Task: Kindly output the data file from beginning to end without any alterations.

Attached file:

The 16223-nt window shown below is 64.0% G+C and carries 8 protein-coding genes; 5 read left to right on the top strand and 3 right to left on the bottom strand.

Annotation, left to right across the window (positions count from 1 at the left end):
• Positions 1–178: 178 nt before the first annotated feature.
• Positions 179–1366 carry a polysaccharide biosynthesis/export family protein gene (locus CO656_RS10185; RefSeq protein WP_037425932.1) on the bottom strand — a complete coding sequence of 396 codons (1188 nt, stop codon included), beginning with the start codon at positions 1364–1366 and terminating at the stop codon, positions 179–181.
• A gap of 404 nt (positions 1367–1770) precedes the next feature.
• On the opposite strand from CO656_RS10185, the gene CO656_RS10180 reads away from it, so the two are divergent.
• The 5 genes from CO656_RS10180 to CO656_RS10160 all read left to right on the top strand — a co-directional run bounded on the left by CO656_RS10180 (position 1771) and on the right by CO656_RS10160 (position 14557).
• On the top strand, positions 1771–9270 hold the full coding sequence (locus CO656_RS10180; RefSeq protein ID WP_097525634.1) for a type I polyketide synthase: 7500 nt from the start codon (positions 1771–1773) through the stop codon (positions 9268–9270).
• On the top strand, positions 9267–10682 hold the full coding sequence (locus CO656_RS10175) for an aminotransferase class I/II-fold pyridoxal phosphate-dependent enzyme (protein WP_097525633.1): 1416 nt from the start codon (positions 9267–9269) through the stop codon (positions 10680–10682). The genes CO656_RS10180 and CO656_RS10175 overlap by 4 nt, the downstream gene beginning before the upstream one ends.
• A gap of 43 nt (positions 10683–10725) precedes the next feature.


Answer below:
The 16223-nt window shown below is 64.0% G+C and carries 8 protein-coding genes; 5 read left to right on the top strand and 3 right to left on the bottom strand.

Annotation, left to right across the window (positions count from 1 at the left end):
• Positions 1–178: 178 nt before the first annotated feature.
• Positions 179–1366 carry a polysaccharide biosynthesis/export family protein gene (locus CO656_RS10185; RefSeq protein WP_037425932.1) on the bottom strand — a complete coding sequence of 396 codons (1188 nt, stop codon included), beginning with the start codon at positions 1364–1366 and terminating at the stop codon, positions 179–181.
• A gap of 404 nt (positions 1367–1770) precedes the next feature.
• On the opposite strand from CO656_RS10185, the gene CO656_RS10180 reads away from it, so the two are divergent.
• The 5 genes from CO656_RS10180 to CO656_RS10160 all read left to right on the top strand — a co-directional run bounded on the left by CO656_RS10180 (position 1771) and on the right by CO656_RS10160 (position 14557).
• On the top strand, positions 1771–9270 hold the full coding sequence (locus CO656_RS10180; RefSeq protein ID WP_097525634.1) for a type I polyketide synthase: 7500 nt from the start codon (positions 1771–1773) through the stop codon (positions 9268–9270).
• On the top strand, positions 9267–10682 hold the full coding sequence (locus CO656_RS10175) for an aminotransferase class I/II-fold pyridoxal phosphate-dependent enzyme (protein WP_097525633.1): 1416 nt from the start codon (positions 9267–9269) through the stop codon (positions 10680–10682). The genes CO656_RS10180 and CO656_RS10175 overlap by 4 nt, the downstream gene beginning before the upstream one ends.
• A gap of 43 nt (positions 10683–10725) precedes the next feature.